What it was like voting as an American in Germany right before the Berlin Wall fell
In a time when US absentee ballot signatures are being questioned, author Susan Signe Morrison remembers the 1988 election and a vexed incident of signature recognition.
Registered in Rhode Island, I made sure to fill out the paperwork for my absentee ballot. I thought I was so clever.
One day in early October across the Atlantic Ocean, my ballot arrived in the mail. As I sat at my ample desk in Charlottenburg, the leafy suburb of (West) Berlin, I prepared to open the large envelope. A letter cutter came in handy. Picking up a black pen—I wanted to make sure it would be official (oh bright and shining mind!) –I voted. I signed the ballot. Sighing with self-satisfaction, I laid the pen down.
Then, I read the instructions.
Oh. You have to have your signature witnessed by a notary public. Not to worry, not to worry. Americans are less fussy obeying orders than the notorious Germans. I’ll just go to the American Embassy where they have such folks to get it notarised.
Pleased with my genius, I made my way to Jungfernheide U-Bahn station, took the U7 and changed at Fehrberlinerplatz for the U3. From Oskar-Helene-Heim Station, I walked on large cobbled streets, shiny from recent rain. I was careful not to slip on the white mulberry leaves decaying in the autumnal chill.
At the embassy, I was soon seen by an appropriately officious woman. If you can’t be officious at an embassy, where can you be? Smugly, I explained my idiocy.
“And so,” I concluded, “I was hoping someone could notarise my ballot.”
“May I see your passport?”
I handed over my blue document to ride almost anywhere. It was a golden ticket, envied the world over. Once, changing planes in Karachi, Pakistan (don’t ask), unable to avoid goats and swarms of fellow travellers, I managed finally to make it near the transfer desk.
Everyone bunched together with no concept of the queue in evidence. A small woman, I felt at a disadvantage. How could I ever get serviced? I noticed that those with similar blue pass books were being quickly processed. I then did something I’ve been ashamed of since. I used my nationality to get ahead. Throwing my passport onto the desk from four rows back, I found myself permitted to go on through.
Now, fate intervened to punish me for my hubris.
The woman looked at my signature on my ballot, signed the previous day, and that in my passport from four years earlier.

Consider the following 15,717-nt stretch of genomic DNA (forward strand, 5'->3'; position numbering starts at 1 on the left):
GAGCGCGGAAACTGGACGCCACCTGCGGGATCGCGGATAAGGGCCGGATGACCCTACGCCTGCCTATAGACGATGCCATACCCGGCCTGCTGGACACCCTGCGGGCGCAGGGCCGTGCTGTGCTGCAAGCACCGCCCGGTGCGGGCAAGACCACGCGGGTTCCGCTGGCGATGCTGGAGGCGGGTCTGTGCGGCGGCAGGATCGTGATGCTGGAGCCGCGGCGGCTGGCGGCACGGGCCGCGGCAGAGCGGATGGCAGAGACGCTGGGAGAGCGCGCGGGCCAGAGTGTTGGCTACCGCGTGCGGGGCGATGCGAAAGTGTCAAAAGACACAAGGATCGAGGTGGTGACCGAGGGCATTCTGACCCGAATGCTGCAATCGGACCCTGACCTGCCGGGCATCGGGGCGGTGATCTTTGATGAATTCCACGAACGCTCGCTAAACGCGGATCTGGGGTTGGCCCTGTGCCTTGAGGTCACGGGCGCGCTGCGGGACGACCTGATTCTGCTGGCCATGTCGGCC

“These aren’t the same signature.”
Morrison's ID - and her notorious signature. Photo courtesy of the author.
In disbelief, I protested. “But they are!”
“See?” she said, holding them both up for me to see.
The signature in the passport was rounded, still childish. It dated from the spring of 1984 before I began graduate school, an experience that altered my writing irrevocably. Now my signature was spiky, pointed, even illegible.
At this moment I did something I was incapable of controlling. I began to cry.
The thought of not being able to exercise my right to vote – especially for something so unjust as this – bid hot stupid tears to flood my eyeballs and trickle down my face. “It is the same signature,” I protested weakly.
How many people had protested – still protest –in embassies all over the world their innocence and their plight. Yes, mine was extremely minor. My little vote would make no difference to the world. Indeed, ultimately it didn’t.
The woman finally relented.
“I shouldn’t do this,” she said, imprinting my ballot with her stamp.
I gratefully took it, popping it in the mail.
I’d bucked the system, even though I felt as though the system had bucked me. In a letter, even my own mother said the official shouldn’t have stamped it.
My fervent hope is that others will not face the same dilemma I did. Or, if they do, they’ll be treated by an official who might do something she shouldn’t– the right thing.
Susan Signe Morrison, Professor of English literature at Texas State University, has published numerous scholarly books and a novel. Currently, she is working on a memoir about her experiences teaching in the GDR in the 1980s. She also recently talked about her experiences in an episode of the Cold War Conversations History Podcast.